This post contains affiliate links. “As an Amazon Associate I earn from qualifying purchases.”
EAST RUTHERFORD, NJ – Joe Schoen took the stage Wednesday afternoon wearing a crisp navy blue suit, matching blue-patterned tie and a New York Giants pin that shone on his lapel. They were accompanied by a pair of chic suede designer running shoes and a smile that matched the performance by becoming one of 32 NFL general managers in the world.
This scene marked the beginning of a new Giants era. One, they hope, is very different from the previous four years under Dave Gettleman.
The shoe had the look, feel and words of a very different general manager than the Giants have ever had.
“I believe in [analytics]. Any tool that can help us win matches or give us a competitive edge, we will continue to push the framework and find out what it is, he said.
Pushing on the envelope was not a hallmark of Gettleman’s tenure. It was more trying to catch up with the rest of the league, not just with analytics and technology, but pretty much everything – including talent.
The shoe, 42, was hired away from the Buffalo Bills, where he was assistant GM, to reshape and restore the once-proud Giants. He even mentioned something on Wednesday during a radio interview on WFAN as basic as updating the magnets they have used since eternity in the pull-up room for a digital version. Simple, but probably necessary. The Giants’ decision makers should have every tool at hand just like the rest of the league.
It’s just scratching the surface of what’s going to change in the end, and that’s part of what impressed the ownership.
“His vision of how to build a team that combines all the analysis and sports science, and how to build a staff and different roles for each person on the staff – how he wants our scouts to act, how he wants our professional personnel department must act … There are many thoughts behind it, “said co-owner John Mara.
“They’ve obviously had success with it in Buffalo, and we have to make some changes in how we do things around here, and that was one of the big reasons we wanted to bring someone in from the outside. who can see and see … what we do well, see what we do bad to, and just change things to a point where everyone is on the same page going forward. “
That’s what’s going to happen after a decade of poor performance. The Giants have reached the playoffs once in the last 10 years and went ugly 19-46 under Gettleman. They go from an inpatient “dinosaur” to a general manager who unsolicitedly said he wanted a “progressive” head coach.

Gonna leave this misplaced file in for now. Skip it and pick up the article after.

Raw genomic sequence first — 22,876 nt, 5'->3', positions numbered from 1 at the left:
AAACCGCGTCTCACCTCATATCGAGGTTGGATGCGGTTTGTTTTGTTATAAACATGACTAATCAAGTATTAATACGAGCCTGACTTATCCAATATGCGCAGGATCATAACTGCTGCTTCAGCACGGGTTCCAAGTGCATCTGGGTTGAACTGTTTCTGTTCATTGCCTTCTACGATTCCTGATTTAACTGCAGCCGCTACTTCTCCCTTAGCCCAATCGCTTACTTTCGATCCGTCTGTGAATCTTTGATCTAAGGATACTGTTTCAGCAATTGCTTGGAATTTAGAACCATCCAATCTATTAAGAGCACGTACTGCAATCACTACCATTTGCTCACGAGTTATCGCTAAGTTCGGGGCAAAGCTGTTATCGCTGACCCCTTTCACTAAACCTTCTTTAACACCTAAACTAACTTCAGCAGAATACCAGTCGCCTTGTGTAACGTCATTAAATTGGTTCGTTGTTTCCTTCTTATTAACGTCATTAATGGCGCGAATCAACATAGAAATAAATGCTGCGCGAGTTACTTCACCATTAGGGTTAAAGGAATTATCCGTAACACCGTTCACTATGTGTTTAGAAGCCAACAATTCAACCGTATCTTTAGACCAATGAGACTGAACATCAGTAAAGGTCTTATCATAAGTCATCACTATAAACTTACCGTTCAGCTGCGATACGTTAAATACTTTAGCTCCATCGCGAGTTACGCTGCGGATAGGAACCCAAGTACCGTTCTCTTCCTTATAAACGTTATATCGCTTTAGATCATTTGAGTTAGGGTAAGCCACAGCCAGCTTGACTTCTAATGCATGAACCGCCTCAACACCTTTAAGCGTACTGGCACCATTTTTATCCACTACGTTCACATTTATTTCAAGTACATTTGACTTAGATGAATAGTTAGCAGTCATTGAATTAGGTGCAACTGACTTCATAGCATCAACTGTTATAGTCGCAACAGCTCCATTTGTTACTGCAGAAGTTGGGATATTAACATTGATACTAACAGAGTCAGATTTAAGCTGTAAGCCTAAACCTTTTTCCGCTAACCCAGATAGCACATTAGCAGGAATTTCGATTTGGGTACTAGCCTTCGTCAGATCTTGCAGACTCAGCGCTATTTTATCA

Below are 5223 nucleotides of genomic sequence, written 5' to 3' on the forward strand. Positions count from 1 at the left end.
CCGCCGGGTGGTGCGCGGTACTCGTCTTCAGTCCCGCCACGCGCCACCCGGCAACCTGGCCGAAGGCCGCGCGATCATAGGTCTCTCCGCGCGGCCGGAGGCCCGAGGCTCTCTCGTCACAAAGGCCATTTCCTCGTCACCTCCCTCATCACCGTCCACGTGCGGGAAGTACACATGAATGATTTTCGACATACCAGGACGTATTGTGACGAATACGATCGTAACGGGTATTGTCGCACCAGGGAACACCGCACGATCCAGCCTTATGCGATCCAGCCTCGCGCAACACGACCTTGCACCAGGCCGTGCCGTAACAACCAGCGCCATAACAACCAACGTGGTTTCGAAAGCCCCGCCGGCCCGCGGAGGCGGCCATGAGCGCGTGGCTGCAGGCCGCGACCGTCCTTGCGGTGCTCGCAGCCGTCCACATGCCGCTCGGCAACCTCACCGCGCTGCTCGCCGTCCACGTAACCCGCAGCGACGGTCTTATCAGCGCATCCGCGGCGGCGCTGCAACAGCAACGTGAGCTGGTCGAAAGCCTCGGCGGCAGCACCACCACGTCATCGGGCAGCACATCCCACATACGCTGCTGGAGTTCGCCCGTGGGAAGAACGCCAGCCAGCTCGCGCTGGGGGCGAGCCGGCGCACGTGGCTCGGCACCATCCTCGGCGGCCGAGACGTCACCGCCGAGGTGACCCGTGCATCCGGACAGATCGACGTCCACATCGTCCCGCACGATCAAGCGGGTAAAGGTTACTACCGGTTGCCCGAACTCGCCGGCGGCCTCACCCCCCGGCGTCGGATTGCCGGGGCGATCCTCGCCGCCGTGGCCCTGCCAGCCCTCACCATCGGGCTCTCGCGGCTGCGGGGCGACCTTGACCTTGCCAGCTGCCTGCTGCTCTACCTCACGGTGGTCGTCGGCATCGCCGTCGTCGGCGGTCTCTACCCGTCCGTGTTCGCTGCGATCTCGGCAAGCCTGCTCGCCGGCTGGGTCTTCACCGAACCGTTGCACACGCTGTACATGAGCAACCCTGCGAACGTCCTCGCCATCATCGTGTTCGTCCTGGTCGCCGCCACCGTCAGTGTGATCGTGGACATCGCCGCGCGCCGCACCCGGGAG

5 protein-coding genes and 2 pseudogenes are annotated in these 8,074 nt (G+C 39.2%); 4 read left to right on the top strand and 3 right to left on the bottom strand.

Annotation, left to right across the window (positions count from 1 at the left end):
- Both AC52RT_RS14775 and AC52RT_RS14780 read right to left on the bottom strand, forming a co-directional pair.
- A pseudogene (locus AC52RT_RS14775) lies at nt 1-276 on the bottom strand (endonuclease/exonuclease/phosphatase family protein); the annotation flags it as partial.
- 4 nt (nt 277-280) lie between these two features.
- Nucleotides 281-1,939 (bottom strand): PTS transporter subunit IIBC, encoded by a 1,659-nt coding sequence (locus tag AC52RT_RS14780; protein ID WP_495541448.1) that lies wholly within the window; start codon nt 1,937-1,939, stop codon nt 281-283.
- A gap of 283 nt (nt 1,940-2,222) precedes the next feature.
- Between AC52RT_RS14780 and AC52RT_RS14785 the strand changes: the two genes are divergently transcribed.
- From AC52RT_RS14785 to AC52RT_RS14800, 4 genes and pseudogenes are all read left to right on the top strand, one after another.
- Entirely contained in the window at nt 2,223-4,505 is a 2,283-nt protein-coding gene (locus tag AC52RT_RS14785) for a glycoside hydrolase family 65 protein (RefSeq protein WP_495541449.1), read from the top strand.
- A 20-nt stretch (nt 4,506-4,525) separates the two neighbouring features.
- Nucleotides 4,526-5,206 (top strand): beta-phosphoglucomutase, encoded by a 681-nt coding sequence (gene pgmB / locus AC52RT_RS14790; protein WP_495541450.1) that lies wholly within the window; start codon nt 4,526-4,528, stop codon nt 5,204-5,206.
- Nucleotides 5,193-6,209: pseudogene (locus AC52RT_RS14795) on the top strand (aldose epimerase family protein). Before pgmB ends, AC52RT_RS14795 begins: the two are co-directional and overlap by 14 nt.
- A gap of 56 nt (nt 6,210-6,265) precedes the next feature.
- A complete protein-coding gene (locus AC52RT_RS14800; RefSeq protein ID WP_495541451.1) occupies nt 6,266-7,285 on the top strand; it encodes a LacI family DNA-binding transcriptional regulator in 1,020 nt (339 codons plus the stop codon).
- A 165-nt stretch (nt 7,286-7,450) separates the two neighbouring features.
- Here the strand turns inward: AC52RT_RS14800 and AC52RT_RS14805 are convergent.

That alone seems to be progress. The days of pointing from the opponents’ 40-yard line for the sake of the field position seem to be over.
“Intelligence is important. I think you’re progressive in your approach to coaching, whether it’s with analysis, when to go, when not to go, when to tip, I think you have to be open to all that, “Schoen said of some of the traits he’s looking for as the Giants continue their search for a new coach. “You have to be open to sports performance, strength and fitness. You have to listen to the experts in their field. Those are some of the key qualities that I look for when we move forward.”
Schoen and Mara said a coach hiring would likely happen early next week. The other changes in the organization can be subtle at first. For example, the Schoen is steep in terms of evaluating everyone in the building before making any movements.
And the coach will still report to the day-to-day manager.
“Yes, that’s fair to say. That’s the structure I believe in when the head coach reports to the general manager,” Mara said.
Ownership will still be involved. This is not a hands-off group, and Mara spoke on Wednesday that hiring coaches is a real collaborative process. He, along with his brother, Chris, and co-owner Steve Tisch have been in every single personal interview. Mara even denied that Schoen would have more say in finding a coach than his predecessors at GM.
While it is somewhat worrying that a process that has failed the Giants several times remains largely unchanged, the results have a chance to be different with a more forward-thinking general manager who saw firsthand in Buffalo how a struggling organization can be transformed into a Super Bowl challenger.
Schoen is the first GM the Giants have hired outside their family in more than 40 years, and his willingness to consider new ideas at all levels of the organization may be the biggest change the Giants have needed.
“If it’s going to help us in the draft evaluation process or the free agency process with the evaluations or contract value, and who are these players comparing to, if it’s going to help us with our training plan to keep the guys healthy, then keep guys on the field, “If guys run too much or work too hard or there are signs – be open to the information. It’s part of the puzzle,” said Schoen. “It’s not going to drive the whole process, but it’s another tool we need to gain the competitive advantage we can and make the best decisions we can for the New York Giants.”
It must be better than operating as they have done, with a competitive disadvantage.